"...this question of what is beauty. I feel to really go into it very deeply one must know what is suffering."

“But what is beauty? Must it be expressed? That’s one question. Does it need the word, the stone, the colour, the paint? Or it is something that cannot possibly be expressed in words, in a building, in a statue? So if we could go into this question of what is beauty. I feel to really go into it very deeply one must know what is suffering. Or understand what is suffering, because without passion you can’t have beauty - passion in the sense, not lust, not the passion that comes when there is immense suffering. And the remaining with that suffering, not escaping from it, brings this passion. Passion means the abandonment, the complete abandonment of the ‘me’, of the self, the ego. And therefore a great austerity, not the austerity of - the word means ash, severe, dry which the religious people have made it into - but rather the austerity of great beauty.”


Really been enjoying going through the talks with Dr. Allan W. Anderson again. You can see something coming out of the dialogues, the way Anderson and K stay with points, bring them back around, really tries to get to the bottom. The openness and seriousness is wonderful if you’d ever been annoyed with some of the flippant responses K’s dialogues sometimes produced from people digging into their dogma.

Clearly K hasn’t made a cult of suffering, glamorizing it or trying to find some way to “fix” it, as the self help authors push today. Suffering by itself also seems useless, man has suffered how many wars and other absurdities and still we haven’t changed. But suffering and not seeking pacifing escapes brings passion, this passion brings beauty into life? Makes sense to me, if I’m just escaping from the ways I make the world ugly it seems like it could only grow those problems exponentially. Haven’t we all done that?


Hi Mark. Do you have a question to go with this?


I suppose the question could be : what is beauty?

The simple idea I’m getting from the quote provided is that there is immense beauty in recoiling without resistance from the horror of selfishness.

We’re familiar with what Krishnamurti said about how not seeking escape from psychological suffering, but can one actually do it when we are so profoundly habituated to escape this kind of pain that we can’t help but do it reflexively?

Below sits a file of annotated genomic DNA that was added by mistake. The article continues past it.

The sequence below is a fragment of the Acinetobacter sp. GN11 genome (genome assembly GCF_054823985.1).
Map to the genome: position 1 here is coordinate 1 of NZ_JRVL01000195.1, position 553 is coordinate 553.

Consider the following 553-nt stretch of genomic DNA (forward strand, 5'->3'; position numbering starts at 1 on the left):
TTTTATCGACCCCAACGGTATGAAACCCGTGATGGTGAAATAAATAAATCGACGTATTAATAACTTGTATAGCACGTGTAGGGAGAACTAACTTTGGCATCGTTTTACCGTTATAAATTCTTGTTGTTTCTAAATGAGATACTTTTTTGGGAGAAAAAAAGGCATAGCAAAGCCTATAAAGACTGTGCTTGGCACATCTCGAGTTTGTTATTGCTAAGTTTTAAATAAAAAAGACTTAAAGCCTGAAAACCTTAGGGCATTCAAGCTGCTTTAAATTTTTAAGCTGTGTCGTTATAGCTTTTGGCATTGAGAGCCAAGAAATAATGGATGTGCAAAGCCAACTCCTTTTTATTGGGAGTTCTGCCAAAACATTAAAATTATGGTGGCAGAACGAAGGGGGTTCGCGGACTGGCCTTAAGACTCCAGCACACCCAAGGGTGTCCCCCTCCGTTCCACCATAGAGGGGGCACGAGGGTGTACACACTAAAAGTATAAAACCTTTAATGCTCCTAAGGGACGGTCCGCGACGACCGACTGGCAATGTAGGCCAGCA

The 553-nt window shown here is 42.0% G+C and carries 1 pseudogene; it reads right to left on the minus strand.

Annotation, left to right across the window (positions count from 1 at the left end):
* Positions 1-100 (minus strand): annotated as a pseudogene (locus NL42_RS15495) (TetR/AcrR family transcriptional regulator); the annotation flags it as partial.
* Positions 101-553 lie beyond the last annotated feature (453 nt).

It must be possible or K wouldn’t have talked about it. But I wonder if this action of not reacting is possible only when one is so acutely aware of suffering as a constant, on going condition, and not just the occasional reminder that one is suffering.

We know that people commit suicide when their sense of self, their grief, sorrow, disappointment, despair is unbearable, so why wouldn’t the imagined self “die” when its misery is unsustainable?

Interesting! Is it that the things we’d given great inertia energy into would require a large amount of energy in the challenge, in the form of seriousness. A seriousness we human beings seem to be utterly lacking. Not that we couldn’t be, but just that we aren’t. We spend decades building what is likely a lie and can give but a few moments, if anything, to this. Could not a proper seriousness change all that immediately. What else could meet what we have spent decades buying into.

But, we often want to be entertained and just feel good. So I don’t want to change myself I just want to shield myself from the worst of it while I have fun. Then I don’t look and it really must be impossible.

I think what you are saying about knowing its a constant, and not just when the sad commerical or thought reminds me there is suffering, that goes towards that type of seriousness. Not to tell myself every moment that people are living terrible hells, because that would be obsessive and redundent, but not supporting a mechanism of turning away from it? Especially from my own

Whatever the case the suffering itself hasn’t done it (apart from maybe parts of psychotic breaks, but obviously not what we are talking about).